EPO Enlarged Board of Appeal decides: refused application is still pending (for a while)
25th November 2010
The Enlarged Board of Appeal (EBA) of the European Patent Office has handed down its decision in case G1/09, concerning the point in time at which a European patent application that is refused ceases to be “pending”.
The referral to the EBA arose in a case concerned with a European patent application which was refused by the Examining Division during Oral Proceedings. An appeal against such a decision can be filed within two months. For the duration of the appeal proceedings, an appeal suspends the decision to refuse the application. In this case, the applicant did not file an appeal, but it did file a divisional application. One of the criteria for the valid filing of a divisional application is that the preceding (“parent”) application is still pending at the time that the divisional application is filed. The EPO maintained that this was not the case, as the parent application had been finally refused at the close of Oral Proceedings and was not pending at the time of filing the divisional application. They issued a decision stating that the divisional application had not been validly filed. The applicant did appeal against that decision.
Had the applicant filed an appeal against the original decision to refuse the parent application, the suspensive nature of the appeal would have meant that the parent application was considered pending again, and a divisional application could have been validly filed. The suspensive effect of an appeal is retroactive, meaning that it would not have mattered whether the appeal was filed before or after the divisional application; the divisional application would have been valid in either case. This creates an odd situation in which an application can be considered to have been pending in retrospect, effectively validating an act that was carried out when it was not considered pending (ie filing a divisional application).
The Board of Appeal, deciding this was a point of law of fundamental importance, referred the following question to the EBA.
“Is an application which has been refused by a decision of the Examining Division thereafter still pending within the meaning of Rule 25 EPC 1973 (Rule 36(2) EPC) until the expiry of the time limit for filing a notice of appeal, when no appeal has been filed?”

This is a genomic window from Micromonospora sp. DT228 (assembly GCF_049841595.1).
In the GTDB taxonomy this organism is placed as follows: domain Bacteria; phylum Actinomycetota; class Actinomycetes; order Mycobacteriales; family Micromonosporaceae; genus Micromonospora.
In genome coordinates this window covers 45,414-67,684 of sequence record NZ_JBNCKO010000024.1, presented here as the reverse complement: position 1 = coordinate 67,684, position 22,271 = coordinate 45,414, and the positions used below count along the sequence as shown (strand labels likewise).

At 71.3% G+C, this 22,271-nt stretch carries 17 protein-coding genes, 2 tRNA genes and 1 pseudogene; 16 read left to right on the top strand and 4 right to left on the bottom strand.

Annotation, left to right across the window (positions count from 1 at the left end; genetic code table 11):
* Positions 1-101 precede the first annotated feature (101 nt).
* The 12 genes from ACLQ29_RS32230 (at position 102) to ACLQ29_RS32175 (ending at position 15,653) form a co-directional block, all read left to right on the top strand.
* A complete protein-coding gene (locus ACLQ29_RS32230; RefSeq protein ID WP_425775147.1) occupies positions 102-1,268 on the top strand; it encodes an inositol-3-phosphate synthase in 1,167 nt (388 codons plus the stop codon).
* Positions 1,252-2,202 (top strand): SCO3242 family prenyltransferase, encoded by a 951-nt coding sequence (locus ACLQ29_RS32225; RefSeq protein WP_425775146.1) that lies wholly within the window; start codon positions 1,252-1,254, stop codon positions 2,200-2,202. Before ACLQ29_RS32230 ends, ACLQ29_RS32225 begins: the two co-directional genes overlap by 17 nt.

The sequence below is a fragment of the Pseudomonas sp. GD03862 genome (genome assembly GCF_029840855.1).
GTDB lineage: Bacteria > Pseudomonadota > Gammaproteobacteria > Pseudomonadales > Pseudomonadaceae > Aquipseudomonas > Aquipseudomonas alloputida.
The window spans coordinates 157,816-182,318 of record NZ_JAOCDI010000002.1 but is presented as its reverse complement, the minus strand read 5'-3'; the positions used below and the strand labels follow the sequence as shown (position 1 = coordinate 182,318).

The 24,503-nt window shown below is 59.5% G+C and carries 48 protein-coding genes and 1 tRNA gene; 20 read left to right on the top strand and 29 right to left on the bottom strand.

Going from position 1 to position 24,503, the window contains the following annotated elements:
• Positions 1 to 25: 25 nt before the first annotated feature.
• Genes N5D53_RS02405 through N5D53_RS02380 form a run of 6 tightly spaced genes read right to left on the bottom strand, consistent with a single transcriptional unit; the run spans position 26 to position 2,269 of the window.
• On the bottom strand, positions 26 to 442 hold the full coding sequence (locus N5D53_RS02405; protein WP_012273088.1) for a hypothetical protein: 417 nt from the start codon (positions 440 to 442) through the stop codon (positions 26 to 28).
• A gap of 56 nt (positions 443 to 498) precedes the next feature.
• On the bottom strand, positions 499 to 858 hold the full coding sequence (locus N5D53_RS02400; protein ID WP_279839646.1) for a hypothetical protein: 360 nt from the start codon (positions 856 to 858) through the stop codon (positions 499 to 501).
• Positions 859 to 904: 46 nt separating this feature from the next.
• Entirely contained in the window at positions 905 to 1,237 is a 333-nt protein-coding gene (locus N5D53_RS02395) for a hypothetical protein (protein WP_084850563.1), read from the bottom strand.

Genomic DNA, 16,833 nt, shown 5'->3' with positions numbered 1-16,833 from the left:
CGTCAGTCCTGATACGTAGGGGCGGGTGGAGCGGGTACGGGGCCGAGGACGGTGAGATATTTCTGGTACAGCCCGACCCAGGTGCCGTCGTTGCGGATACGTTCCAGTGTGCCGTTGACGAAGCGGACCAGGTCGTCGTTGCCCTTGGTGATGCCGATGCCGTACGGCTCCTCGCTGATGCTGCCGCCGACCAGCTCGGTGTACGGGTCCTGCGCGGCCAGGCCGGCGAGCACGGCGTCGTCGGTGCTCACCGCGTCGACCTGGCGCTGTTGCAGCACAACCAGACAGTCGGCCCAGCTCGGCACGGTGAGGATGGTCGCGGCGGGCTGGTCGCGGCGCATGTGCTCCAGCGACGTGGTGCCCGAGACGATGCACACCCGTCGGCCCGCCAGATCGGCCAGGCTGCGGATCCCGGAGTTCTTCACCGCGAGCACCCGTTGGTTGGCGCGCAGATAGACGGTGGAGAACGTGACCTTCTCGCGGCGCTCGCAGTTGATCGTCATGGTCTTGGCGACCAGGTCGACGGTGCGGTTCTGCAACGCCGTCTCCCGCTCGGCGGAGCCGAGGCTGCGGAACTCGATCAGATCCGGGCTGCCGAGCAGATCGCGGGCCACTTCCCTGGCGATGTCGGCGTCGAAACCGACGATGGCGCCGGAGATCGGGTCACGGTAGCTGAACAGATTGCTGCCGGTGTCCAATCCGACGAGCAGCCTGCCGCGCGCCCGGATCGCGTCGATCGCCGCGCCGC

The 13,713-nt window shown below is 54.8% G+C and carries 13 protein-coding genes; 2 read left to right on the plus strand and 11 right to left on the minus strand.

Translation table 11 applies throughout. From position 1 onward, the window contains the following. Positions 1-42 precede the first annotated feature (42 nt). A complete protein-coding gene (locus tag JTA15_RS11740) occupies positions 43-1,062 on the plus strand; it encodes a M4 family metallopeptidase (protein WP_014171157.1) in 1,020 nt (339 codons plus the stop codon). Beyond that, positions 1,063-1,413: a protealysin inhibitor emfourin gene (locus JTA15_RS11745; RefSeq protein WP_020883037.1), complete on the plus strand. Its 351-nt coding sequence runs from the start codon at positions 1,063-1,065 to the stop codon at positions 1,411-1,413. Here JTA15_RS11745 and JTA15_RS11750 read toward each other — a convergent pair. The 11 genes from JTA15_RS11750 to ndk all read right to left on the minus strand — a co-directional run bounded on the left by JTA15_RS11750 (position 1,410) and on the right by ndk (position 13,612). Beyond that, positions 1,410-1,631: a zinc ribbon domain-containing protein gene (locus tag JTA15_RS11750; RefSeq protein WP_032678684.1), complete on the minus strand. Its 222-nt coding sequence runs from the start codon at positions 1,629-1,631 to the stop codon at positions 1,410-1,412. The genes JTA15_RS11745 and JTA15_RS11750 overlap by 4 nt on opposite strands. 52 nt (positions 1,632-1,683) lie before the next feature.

The EBA considered that grant proceedings are considered pending until either a) the date that the European Patent Bulletin mentions the grant of the patent, or b) the date that an application is finally refused or deemed withdrawn. So long as the possibility of filing an appeal remains, there is still the possibility of the application becoming ‘live’ again, and therefore a decision to refuse the application cannot be considered final until this possibility is removed.
Hence, the EBA reached the conclusion that an application is pending as long as the applicant has the possibility of filing an appeal, regardless of whether or not an appeal is ultimately filed. Thus, an application may be refused, yet still be regarded as “pending” for the purposes of filing a divisional application.
On 1 April 2010, the rules regarding the filing of divisional applications were changed. While the parent and divisional application must still be co-pending, divisional applications may now only be filed within a two year period starting from either the first communication from the Examining Division or from a communication from the Examining Division in which an objection of lack of unity of invention is raised for the first time. In most cases, that two year period will have passed before a decision is made to grant or refuse an application, and so the EBA’s decision may therefore have less relevance to practice than would otherwise have been the case.
25 November 2010
Surprise defeat for MONOPOLY
10th December 2019
Hasbro Inc suffered a surprise defeat at the Boards of Appeal at the European Union Intellectual Property Office (EUIPO) in which one of their European Union registrations for the MONOPOLY trade mark was declared partially invalid on the ground that it had been applied for in “bad faith”.